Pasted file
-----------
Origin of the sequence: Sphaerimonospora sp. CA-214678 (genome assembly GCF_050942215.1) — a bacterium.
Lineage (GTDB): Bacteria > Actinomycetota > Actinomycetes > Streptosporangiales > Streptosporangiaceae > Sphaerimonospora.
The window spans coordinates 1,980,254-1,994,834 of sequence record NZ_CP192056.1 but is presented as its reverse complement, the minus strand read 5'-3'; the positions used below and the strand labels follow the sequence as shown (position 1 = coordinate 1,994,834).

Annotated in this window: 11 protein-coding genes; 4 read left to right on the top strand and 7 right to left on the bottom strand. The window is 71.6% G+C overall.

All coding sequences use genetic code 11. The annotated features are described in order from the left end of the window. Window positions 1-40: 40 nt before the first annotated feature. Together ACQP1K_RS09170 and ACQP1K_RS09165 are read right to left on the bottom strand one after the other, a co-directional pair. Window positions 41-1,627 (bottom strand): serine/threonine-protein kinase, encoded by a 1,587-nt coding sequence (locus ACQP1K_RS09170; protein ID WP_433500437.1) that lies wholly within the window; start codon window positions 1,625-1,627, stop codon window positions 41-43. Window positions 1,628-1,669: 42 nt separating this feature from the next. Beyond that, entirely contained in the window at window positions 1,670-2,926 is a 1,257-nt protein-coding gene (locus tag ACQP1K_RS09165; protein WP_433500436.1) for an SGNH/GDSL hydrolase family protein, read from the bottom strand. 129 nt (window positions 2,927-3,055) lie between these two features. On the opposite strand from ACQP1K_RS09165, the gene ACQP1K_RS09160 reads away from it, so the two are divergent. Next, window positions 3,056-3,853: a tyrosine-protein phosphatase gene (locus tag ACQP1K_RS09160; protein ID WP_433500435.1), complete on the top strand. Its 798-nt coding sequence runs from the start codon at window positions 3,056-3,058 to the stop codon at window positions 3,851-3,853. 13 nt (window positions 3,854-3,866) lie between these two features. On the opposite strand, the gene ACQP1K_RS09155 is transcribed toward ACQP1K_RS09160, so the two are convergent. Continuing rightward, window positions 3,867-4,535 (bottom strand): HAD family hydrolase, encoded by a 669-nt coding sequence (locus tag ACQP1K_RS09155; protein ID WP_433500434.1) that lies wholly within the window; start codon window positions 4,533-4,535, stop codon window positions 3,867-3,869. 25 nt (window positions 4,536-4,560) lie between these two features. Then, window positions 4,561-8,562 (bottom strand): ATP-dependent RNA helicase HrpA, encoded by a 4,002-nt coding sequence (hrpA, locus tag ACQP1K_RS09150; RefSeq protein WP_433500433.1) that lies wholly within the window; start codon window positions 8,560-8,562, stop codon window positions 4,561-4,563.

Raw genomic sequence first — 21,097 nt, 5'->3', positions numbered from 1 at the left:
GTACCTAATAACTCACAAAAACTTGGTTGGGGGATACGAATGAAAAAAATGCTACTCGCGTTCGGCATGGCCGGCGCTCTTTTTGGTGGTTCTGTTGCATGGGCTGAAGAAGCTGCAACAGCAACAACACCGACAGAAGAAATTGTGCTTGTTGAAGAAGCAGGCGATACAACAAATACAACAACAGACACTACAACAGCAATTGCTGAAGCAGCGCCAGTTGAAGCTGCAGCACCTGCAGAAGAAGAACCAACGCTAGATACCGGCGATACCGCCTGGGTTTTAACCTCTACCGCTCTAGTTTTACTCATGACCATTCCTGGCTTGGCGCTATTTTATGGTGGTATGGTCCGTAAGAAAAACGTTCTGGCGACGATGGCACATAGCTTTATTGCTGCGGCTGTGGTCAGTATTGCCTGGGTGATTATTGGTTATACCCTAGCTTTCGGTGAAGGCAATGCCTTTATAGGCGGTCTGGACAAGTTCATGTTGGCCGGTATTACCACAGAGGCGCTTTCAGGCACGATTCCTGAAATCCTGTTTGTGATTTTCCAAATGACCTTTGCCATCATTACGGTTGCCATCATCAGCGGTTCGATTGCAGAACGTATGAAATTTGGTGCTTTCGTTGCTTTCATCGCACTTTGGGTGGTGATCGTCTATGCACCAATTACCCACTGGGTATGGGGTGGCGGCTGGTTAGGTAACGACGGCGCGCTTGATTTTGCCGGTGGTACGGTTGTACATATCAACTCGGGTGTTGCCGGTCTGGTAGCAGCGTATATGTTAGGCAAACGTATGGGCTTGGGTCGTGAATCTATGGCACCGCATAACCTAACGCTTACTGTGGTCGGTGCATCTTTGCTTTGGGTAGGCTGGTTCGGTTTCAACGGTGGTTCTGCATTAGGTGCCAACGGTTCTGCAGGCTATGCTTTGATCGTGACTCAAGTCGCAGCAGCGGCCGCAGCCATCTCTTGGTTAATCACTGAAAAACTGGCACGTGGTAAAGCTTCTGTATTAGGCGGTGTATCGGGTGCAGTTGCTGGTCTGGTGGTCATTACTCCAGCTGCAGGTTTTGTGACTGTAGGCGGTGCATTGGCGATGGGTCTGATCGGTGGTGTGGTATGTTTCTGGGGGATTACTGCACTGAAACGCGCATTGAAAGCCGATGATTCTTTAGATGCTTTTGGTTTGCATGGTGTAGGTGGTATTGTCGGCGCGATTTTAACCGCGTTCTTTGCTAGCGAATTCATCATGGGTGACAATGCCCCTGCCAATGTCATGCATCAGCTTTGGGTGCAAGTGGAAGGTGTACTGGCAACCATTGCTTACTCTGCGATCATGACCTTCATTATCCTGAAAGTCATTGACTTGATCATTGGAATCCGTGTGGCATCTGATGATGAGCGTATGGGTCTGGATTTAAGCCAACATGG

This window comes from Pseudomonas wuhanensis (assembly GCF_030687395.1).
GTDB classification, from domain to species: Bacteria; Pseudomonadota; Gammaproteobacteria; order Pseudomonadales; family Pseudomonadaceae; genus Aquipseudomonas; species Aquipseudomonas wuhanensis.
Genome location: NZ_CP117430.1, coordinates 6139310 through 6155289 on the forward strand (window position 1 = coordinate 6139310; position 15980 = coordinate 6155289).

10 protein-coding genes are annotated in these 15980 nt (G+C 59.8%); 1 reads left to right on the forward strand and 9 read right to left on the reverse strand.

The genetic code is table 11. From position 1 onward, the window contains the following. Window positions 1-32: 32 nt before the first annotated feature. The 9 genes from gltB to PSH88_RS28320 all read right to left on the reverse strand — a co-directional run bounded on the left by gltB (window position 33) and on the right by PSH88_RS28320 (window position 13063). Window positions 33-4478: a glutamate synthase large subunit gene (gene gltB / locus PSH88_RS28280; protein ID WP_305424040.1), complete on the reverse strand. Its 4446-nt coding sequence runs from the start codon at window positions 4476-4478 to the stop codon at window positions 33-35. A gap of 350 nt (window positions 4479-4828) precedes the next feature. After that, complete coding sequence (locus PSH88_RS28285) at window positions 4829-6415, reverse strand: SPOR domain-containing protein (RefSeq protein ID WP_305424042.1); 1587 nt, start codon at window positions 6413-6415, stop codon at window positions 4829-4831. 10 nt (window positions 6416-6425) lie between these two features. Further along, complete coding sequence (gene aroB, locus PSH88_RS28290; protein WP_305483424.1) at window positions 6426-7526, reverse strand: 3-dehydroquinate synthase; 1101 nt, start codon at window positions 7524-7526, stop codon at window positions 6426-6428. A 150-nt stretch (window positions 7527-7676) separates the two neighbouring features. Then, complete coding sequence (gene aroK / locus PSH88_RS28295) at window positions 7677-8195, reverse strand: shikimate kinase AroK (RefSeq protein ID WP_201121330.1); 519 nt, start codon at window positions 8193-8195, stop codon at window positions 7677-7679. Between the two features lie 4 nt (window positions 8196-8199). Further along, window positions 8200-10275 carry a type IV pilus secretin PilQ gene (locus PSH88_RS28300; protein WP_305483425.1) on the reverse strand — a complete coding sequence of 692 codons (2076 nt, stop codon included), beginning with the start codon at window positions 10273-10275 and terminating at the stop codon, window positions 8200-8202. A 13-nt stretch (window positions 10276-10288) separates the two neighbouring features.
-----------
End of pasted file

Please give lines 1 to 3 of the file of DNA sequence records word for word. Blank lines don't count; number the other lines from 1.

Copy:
Origin of the sequence: Sphaerimonospora sp. CA-214678 (genome assembly GCF_050942215.1) — a bacterium.
Lineage (GTDB): Bacteria > Actinomycetota > Actinomycetes > Streptosporangiales > Streptosporangiaceae > Sphaerimonospora.
The window spans coordinates 1,980,254-1,994,834 of sequence record NZ_CP192056.1 but is presented as its reverse complement, the minus strand read 5'-3'; the positions used below and the strand labels follow the sequence as shown (position 1 = coordinate 1,994,834).